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More 56-kbps products on tap

Increasingly sophisticated 56-kbps products will become available in September and throughout the fall.

    Manufacturers are pressing ahead with products based on 56-kbps technology, despite the likelihood that a preliminary 56-kbps modem standard will not emerge this month.

    Increasingly sophisticated 56-kbps products will become available in September and throughout the fall. To allay consumer fears that these items will not be useable with current technology, manufacturers are providing for backwards compatibility and automatic upgrades.

    At the high end of the market, Motorola announced a chipset that supports both ISDN (a digital specification that will transfer at 128 kbps) and 56 kbps (which is based on analog technology). Available in two versions, the MCK143453 and the MCK143454, the chipset will give early-adopter ISDN users backwards compatability with current analog standards.

    Pricing was not available. Motorola said in a statement the combination ISDN/56-kbps chipset would be available in the fourth quarter of this year.

    Focusing on video applications, Boca Research said it will ship its Boca Video Communications Suite in mid-September. The package will include a 56-kbps modem based on Rockwell's K56flex technology and a video camera plus software that enables videoconferencing, whiteboarding, and some editing capabilities.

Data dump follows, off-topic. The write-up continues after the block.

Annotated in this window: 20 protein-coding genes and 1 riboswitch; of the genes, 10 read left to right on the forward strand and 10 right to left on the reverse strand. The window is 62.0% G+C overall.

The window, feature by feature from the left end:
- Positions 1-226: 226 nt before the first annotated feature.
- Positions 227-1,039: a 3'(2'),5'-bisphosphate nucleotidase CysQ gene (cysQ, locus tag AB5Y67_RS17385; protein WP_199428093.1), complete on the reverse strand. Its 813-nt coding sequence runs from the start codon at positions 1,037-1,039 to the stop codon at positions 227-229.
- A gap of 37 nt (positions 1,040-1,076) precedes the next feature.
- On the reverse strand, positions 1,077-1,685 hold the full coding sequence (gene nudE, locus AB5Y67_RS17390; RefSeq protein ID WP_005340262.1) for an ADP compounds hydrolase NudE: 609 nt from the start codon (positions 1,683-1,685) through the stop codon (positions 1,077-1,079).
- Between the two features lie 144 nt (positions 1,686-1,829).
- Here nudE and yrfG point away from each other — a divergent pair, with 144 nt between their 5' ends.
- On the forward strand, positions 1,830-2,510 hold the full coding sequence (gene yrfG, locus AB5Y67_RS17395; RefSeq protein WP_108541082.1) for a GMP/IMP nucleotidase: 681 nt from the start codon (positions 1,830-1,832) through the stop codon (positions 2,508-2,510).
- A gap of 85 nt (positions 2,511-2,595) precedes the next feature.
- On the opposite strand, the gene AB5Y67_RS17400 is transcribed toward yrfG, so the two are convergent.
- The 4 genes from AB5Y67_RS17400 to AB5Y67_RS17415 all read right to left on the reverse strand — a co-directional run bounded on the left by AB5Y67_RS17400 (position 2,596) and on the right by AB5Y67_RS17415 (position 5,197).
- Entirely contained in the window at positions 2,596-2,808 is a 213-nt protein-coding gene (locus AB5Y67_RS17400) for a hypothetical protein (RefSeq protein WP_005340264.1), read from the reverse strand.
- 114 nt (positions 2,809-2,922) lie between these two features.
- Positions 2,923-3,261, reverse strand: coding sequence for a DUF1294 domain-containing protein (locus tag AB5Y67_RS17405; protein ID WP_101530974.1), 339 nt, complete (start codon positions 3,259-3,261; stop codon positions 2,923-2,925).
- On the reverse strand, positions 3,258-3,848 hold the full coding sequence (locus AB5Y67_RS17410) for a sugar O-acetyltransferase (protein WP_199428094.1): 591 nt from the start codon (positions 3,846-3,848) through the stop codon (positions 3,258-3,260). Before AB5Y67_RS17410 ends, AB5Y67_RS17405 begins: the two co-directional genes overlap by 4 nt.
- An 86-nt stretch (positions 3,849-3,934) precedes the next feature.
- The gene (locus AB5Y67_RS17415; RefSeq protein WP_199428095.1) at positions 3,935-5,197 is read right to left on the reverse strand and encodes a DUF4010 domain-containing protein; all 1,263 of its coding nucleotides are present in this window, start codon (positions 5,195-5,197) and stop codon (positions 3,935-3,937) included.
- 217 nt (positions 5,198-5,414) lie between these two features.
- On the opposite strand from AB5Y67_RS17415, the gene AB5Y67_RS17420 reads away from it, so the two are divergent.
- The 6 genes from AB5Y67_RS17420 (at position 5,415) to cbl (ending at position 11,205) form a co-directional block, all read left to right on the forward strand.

The Boca Video Communications Suite will have an estimated retail price of $239 and be available through distributors and retailers.

    Also next month, New Media will ship its 56K NetSurfer PC card modem, which also uses the K56flex standard. The modem will come bundled with some Internet software, and cost an estimated $199.

    Both Boca and New Media will offer free software upgrades to their products once a standard for 56-kbps modems is agreed upon. Currently, modems using 3Com's U.S. Robotics brand with x2 technology don't work with modems based on Rockwell and Lucent K56flex technology.

    A hoped-for standard from the International Telecommunications Union will allow consumers to have confidence that all 56-kbps modem products can communicate with each other.